Another option is working with a dedicated outsourcing or staff augmentation agency. Benefits include
– access to a broad talent pool,
– industry expertise and
– the ability to scale operations up or down as needed.
You can find a suitable agency via dedicated websites like Clutch.co.
3. Opening an office in Ukraine
Do you need a long-term cooperation with Ukrainian experts? Then, opening a company or a subsidiary in Ukraine is a good idea. We recommend offering employees an option to work online. It gives them more flexibility.
More than 110 international giants established Research & Development (R&D) centres in Ukraine. They include
– Lyft, and
Benefits of hiring Ukrainian experts
Ukraine is one of the best countries for hiring contractors. Here is why:
1. High Quality
There is a reason why tech giants like Google, Microsoft and Samsung have offices in Ukraine. The quality of tech services in Ukraine is terrific.
Let's discuss another proof of the sector’s quality. It is the ever-increasing number of Ukrainian unicorn companies. Examples are Grammarly, GitLab, People.ai, Preply and RefaceAI.
2. Very reasonable prices
Ukrainian experts charge very reasonable prices for their services. For example, junior developers in Ukraine are about three times cheaper than in the UK. Mid-level developers are twice more affordable. And seniors are 30% less expensive.
The main reasons are
– the low cost of living,
– low taxes and
– high numbers of skilled professionals.
Thus, many EU companies hire Ukrainian candidates for overseas contracting jobs.
3. The tech industry is booming
The Ukrainian tech industry is booming. One of the reasons is the high number of IT graduates. Ukraine produces 53% more IT graduates than France. It is 70% more than the UK and around 5 times more than Italy.
4. Favourable tax regime
To attract investors, Ukraine adopted tax benefits and incentives. Thus, at the beginning of February 2022, the Ukrainian government launched Diia City. V. Zelenskyy praised it as “one of the best tax and legal regimes on the planet”.
If you need IT services, consider Softkit. We have vast experience providing tech services to EU businesses under B2B contracts.
In summary, EU businesses must follow the union's regulations. They also must observe national laws when entering B2B agreements.
Each country has somewhat different contractor laws. Generally, contractors must be free to operate their business how they see fit. Their clients shouldn't try to regulate their activities. Otherwise, a court can designate them as their employer. This means huge fines.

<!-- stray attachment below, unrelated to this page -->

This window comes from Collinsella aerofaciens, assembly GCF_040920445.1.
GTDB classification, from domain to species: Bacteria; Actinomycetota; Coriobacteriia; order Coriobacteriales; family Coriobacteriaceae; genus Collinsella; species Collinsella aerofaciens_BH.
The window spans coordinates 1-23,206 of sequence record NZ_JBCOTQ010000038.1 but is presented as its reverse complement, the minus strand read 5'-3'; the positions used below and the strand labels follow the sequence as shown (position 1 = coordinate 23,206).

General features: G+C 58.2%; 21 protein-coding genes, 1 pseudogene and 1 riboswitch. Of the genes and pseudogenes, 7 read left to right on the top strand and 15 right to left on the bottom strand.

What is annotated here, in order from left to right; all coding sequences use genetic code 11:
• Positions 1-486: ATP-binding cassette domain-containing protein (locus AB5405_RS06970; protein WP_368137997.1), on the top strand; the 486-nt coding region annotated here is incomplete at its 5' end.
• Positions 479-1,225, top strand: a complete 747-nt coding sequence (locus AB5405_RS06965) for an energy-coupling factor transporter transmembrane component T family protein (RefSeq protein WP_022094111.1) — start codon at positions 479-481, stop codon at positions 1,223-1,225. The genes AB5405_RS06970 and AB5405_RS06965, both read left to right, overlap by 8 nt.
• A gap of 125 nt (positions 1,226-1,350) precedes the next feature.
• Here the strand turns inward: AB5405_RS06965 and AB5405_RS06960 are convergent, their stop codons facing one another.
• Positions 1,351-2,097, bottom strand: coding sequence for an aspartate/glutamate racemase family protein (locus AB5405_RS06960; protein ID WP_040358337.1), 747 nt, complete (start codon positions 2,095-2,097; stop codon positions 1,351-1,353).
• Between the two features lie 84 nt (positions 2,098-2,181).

If you want to hire a contractor, talk to a contractor lawyer first. If you need a remote contractor, hiring from abroad is a wise move. It brings you better value for your money. And it shields you from many legal risks.
1. What is a B2B contract?
B2B contracts are agreements between two or more business entities. Often, they stipulate terms for the provision of goods or services. However, there is a great variety of B2B contracts, from franchise agreements to company mergers and acquisitions.
2. What is the difference between B2B and B2C contracts?
B2B (business-to-business) contracts are signed between several business entities, while B2C (business-to-consumer) contracts are established between a business and the end user of their services.
3. Who is a contractor?
A contractor (or a contract employee) meaning is a self-employed person usually hired for a limited time to do tasks for a specific project.
4. What is contract casual employment?
In the UK, there are three main types of labourers: employees, workers and self-employed. Workers are also described as individuals on a casual contract. They enjoy more labour rights than self-employed, but less compared to employees.
5. What is the difference between “contract employment” and “contract for employment”?
Contract employment involves hiring a self-employed individual for a limited period to do specific tasks. A contract employment example is hiring a self-employed chef for birthday party catering. On the other hand, a contract for employment is an agreement between an employer and an employee describing the rights and obligations of both parties.
6. What is contract employment meaning?
Contract employment is an agreement between a self-employed individual and their client to provide services under certain conditions that specify remuneration and time. Consequently, a contractor job meaning is a service provided by a contractor for which they receive payment.
7. What is a full-time contract meaning?
Full-time contracts are typically employment contracts that indicate that the employee will work full-time. Depending on the country, it can be somewhere between 35 to 40 hours per week.